Earlier this summer, Viber hired a legion of agencies, including Droga5, Laundry Service and Essence, to better market itself and grow in the U.S. It's indicative of just how far messaging apps have come -- and how far they have to go in the U.S.
Messaging apps have been wildly popular overseas, but have generally lagged in the U.S. Viber, for its part, is hoping to get ahead of competitors like WeChat and WhatsApp and make inroads with U.S. consumers before they flock to other messaging apps.
"When you look at how engaged people are internationally, the U.S. pales in comparison," said Catherine Boyle, senior analyst-mobile at eMarketer. One reason is that messaging apps originally became popular because text messaging was expensive, especially across borders and even between close-knit countries in Europe, and people were looking for more intimate ways to communicate, she said. That didn't apply in the U.S., which has offered cheap text-messaging plans for years.
"The messaging space is hard to talk about without talking about it globally," said Ms. Boyle. But as these types of apps have grown, they're increasingly looking for ways to make money. Apps like WeChat, which is hugely popular in China, and Line, best known in Japan, have rapidly grown beyond just messaging and phone calls.
For brands, messaging apps have been tricky to master. That's slowly changing, but much of the space remains untapped. "We're seeing a lot of experimentation," said Ms. Boyle. "But a common thread is we're not likely to see a rich-media ad or banner ad, and if we do, it'll be in a part of the app that's not necessarily connected to the messaging part, it'll be elsewhere." In other words, marketers can expect to see new forms of paid ads.
Some messaging apps have already formed ad platforms. Snapchat, for instance, has allowed advertising in its Recent Updates area for nearly a year. The company also brought paid ads to market through Discover and Live Stories, though it's steered clear of placing ads in personal snaps or chats.
Others have enabled brand interaction. Line has a partnership with Salesforce that allows brands to send personalized messages, including coupons and content, to users who opt in.
Though most messaging apps started out as an easy and cheap alternative to text messages and phone calls, many have now broadened their services to become portals. WeChat, for instance, is being used to order takeout, buy airplane tickets, book taxis and pay utility bills.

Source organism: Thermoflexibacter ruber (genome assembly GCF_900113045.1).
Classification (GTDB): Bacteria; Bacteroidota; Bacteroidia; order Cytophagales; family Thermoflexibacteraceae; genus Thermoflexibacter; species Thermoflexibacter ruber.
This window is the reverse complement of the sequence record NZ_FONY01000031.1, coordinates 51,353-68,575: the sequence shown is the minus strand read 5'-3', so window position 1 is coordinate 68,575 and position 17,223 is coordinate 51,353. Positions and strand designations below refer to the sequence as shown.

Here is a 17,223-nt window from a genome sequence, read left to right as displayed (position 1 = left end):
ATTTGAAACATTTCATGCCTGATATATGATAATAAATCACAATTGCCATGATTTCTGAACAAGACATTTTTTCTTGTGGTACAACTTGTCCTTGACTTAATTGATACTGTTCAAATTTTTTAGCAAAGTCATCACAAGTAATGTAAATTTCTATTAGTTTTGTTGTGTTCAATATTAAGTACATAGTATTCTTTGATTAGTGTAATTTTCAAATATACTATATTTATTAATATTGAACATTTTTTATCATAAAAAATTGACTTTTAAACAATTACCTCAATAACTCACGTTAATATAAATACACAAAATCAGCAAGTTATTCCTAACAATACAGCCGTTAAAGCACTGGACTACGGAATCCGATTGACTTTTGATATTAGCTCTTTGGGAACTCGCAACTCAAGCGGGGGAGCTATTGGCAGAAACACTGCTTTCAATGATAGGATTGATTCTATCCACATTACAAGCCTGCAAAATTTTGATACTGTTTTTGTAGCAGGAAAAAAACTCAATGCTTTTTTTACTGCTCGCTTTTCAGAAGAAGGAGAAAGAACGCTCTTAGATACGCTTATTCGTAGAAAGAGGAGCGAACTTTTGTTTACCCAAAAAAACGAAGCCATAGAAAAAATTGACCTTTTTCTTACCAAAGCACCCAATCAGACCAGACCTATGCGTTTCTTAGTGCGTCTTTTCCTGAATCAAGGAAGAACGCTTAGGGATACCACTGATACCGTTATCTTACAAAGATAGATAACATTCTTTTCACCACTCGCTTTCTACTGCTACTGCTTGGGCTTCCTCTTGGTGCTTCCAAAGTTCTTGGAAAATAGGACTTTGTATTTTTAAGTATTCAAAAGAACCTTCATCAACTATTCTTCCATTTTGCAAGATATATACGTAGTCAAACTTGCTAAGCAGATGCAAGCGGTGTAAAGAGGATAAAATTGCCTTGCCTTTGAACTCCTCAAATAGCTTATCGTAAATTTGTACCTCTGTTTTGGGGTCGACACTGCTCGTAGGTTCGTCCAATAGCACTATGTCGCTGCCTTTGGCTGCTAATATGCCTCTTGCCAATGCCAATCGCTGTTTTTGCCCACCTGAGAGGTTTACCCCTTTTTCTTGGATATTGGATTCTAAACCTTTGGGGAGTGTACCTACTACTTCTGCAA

As messaging apps broaden their purview, the opportunities for monetization grow. WeChat began testing ads earlier this year but prior to that it was virtually ad free. Now it's dabbling with ads on its Moments feature, which is similar to a Facebook newsfeed; the posts are marked as "promoted."
Facebook Messenger is also moving beyond messaging. In April, the app launched free voice calling over cellular and WiFi connections. And in March, it announced Messenger Business, which is a customer service portal for brands. Brands can deliver retail receipts and shipping updates via Messenger, and customers can use it to change or place new orders. Facebook hasn't announced any ad programs for Messenger, but the customer service offering opens the platform up to businesses, which could put the app on the path to ad monetization.
Viber, along with many of its competitors, makes a significant chunk of money on stickers, which are emoji-like symbols users send to each other. The company doesn't have promoted posts or ads at the moment, and it's not clear if or when it will move in that direction.
Deciphering accurate active users has been difficult. Often, companies give a total number of users but don't disclose how many of those are actually active.
WeChat is generally considered to have the largest number of monthly active users globally, with 600 million in the second quarter, up 37% year-over-year, according to parent company Tencent's August earnings report. The company doesn't break out users geographically, but most are assumed to be in China.
Viber says it has 600 million unique users, but it's not clear how many of those are active users, or in what regions they reside.
In the U.S., Facebook Messenger, which was broken out into its own app in 2014, ranks at the top, in terms of percent of U.S. smartphone owners who access an app at least once a month, according to Forrester. Google Hangouts ranks No. 2, Snapchat is No. 3 and WhatsApp, which was acquired by Facebook for $19 billion in 2014, ranks No. 4.